As the Arab world smolders, the world has pointed to nearby Turkey — secular, democratic, stable, prosperous — as a beacon by which an embattled region might readjust its confused geopolitical compass. So it is no small irony that, booming economy aside, Turkey is looking less like a futuristic role model and, increasingly, like a country that is more enamored of the authoritarianism that others are so passionately trying to shrug off.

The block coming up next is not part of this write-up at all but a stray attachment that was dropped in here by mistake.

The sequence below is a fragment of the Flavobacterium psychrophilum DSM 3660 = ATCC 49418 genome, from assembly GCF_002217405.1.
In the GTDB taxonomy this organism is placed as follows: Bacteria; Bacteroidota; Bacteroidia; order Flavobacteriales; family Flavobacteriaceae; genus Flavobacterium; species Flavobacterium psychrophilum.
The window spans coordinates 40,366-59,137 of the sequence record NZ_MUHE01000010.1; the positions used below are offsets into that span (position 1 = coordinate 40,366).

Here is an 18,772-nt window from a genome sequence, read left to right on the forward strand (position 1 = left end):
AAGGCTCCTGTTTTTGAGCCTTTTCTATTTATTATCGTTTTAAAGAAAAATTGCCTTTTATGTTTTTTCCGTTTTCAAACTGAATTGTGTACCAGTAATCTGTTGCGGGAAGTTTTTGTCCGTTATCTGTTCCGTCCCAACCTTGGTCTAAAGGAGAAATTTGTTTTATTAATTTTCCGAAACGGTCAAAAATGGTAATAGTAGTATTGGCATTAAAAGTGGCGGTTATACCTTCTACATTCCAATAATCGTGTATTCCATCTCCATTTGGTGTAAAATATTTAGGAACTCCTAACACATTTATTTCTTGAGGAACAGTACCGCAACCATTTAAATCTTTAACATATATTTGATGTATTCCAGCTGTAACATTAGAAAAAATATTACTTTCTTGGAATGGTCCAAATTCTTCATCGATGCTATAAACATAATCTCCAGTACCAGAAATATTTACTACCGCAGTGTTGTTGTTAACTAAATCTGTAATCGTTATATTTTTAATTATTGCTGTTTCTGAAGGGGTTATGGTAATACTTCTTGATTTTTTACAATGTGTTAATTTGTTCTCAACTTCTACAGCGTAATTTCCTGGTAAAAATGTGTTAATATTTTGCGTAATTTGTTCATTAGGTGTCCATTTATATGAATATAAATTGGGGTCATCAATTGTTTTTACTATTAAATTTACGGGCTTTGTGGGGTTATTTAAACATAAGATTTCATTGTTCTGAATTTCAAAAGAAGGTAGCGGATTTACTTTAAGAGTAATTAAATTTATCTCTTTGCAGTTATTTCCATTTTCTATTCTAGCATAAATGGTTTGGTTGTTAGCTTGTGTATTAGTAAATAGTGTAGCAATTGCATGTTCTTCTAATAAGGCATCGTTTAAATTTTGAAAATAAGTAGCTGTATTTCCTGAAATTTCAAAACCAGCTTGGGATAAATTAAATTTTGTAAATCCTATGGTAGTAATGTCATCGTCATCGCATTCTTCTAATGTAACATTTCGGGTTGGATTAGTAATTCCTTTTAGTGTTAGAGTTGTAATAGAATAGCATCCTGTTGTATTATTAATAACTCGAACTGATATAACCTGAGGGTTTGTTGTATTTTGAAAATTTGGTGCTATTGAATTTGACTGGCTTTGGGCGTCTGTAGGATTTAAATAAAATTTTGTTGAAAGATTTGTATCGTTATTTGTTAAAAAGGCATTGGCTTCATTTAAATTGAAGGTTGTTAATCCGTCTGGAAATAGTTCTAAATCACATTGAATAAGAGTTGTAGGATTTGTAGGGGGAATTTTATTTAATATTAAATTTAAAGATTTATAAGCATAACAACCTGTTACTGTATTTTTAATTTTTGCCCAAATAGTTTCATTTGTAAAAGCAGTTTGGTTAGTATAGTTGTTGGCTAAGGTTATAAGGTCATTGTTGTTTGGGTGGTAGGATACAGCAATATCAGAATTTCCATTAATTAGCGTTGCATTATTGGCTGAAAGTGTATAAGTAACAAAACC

Two of my friends were among the seven journalists who were arrested in an early-morning police roundup in Istanbul and Ankara this past week. Nedim Sener and Ahmet Sik are well-respected investigative reporters who have worked for leading publications in Turkey, and who have received international acclaim for their work documenting human-rights abuses. They were originally charged with “belonging to a terrorist organization and inciting the public to hatred,” according to their lawyers, though the incitement charge was later dropped. Both men deny the allegations against them. Both are still under detention.